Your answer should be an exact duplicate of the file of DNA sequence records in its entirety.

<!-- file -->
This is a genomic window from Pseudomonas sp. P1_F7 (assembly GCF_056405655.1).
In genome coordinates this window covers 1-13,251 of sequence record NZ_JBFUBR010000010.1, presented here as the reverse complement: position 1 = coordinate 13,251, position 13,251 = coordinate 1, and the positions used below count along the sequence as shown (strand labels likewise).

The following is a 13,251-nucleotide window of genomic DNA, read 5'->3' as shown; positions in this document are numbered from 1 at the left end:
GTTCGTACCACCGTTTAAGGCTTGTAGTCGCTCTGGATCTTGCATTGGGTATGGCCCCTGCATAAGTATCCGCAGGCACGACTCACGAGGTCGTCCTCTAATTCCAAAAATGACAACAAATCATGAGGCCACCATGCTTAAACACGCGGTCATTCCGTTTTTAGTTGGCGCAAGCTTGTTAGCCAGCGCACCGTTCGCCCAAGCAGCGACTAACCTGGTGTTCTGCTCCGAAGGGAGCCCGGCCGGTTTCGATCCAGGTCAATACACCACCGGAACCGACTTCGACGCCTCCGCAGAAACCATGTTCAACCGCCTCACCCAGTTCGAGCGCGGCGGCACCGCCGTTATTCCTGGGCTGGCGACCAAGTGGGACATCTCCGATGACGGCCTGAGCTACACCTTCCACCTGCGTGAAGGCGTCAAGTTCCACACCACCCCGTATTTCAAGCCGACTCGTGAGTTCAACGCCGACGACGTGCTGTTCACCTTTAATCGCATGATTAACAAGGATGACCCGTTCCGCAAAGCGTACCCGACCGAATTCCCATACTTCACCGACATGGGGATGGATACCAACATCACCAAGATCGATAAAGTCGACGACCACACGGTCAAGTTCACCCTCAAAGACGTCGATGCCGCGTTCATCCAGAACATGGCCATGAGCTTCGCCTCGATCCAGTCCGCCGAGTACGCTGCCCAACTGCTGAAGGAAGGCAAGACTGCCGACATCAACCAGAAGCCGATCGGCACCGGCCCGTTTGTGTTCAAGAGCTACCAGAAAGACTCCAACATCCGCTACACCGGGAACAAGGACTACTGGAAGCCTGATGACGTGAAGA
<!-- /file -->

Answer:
This is a genomic window from Pseudomonas sp. P1_F7 (assembly GCF_056405655.1).
In genome coordinates this window covers 1-13,251 of sequence record NZ_JBFUBR010000010.1, presented here as the reverse complement: position 1 = coordinate 13,251, position 13,251 = coordinate 1, and the positions used below count along the sequence as shown (strand labels likewise).

The following is a 13,251-nucleotide window of genomic DNA, read 5'->3' as shown; positions in this document are numbered from 1 at the left end:
GTTCGTACCACCGTTTAAGGCTTGTAGTCGCTCTGGATCTTGCATTGGGTATGGCCCCTGCATAAGTATCCGCAGGCACGACTCACGAGGTCGTCCTCTAATTCCAAAAATGACAACAAATCATGAGGCCACCATGCTTAAACACGCGGTCATTCCGTTTTTAGTTGGCGCAAGCTTGTTAGCCAGCGCACCGTTCGCCCAAGCAGCGACTAACCTGGTGTTCTGCTCCGAAGGGAGCCCGGCCGGTTTCGATCCAGGTCAATACACCACCGGAACCGACTTCGACGCCTCCGCAGAAACCATGTTCAACCGCCTCACCCAGTTCGAGCGCGGCGGCACCGCCGTTATTCCTGGGCTGGCGACCAAGTGGGACATCTCCGATGACGGCCTGAGCTACACCTTCCACCTGCGTGAAGGCGTCAAGTTCCACACCACCCCGTATTTCAAGCCGACTCGTGAGTTCAACGCCGACGACGTGCTGTTCACCTTTAATCGCATGATTAACAAGGATGACCCGTTCCGCAAAGCGTACCCGACCGAATTCCCATACTTCACCGACATGGGGATGGATACCAACATCACCAAGATCGATAAAGTCGACGACCACACGGTCAAGTTCACCCTCAAAGACGTCGATGCCGCGTTCATCCAGAACATGGCCATGAGCTTCGCCTCGATCCAGTCCGCCGAGTACGCTGCCCAACTGCTGAAGGAAGGCAAGACTGCCGACATCAACCAGAAGCCGATCGGCACCGGCCCGTTTGTGTTCAAGAGCTACCAGAAAGACTCCAACATCCGCTACACCGGGAACAAGGACTACTGGAAGCCTGATGACGTGAAGA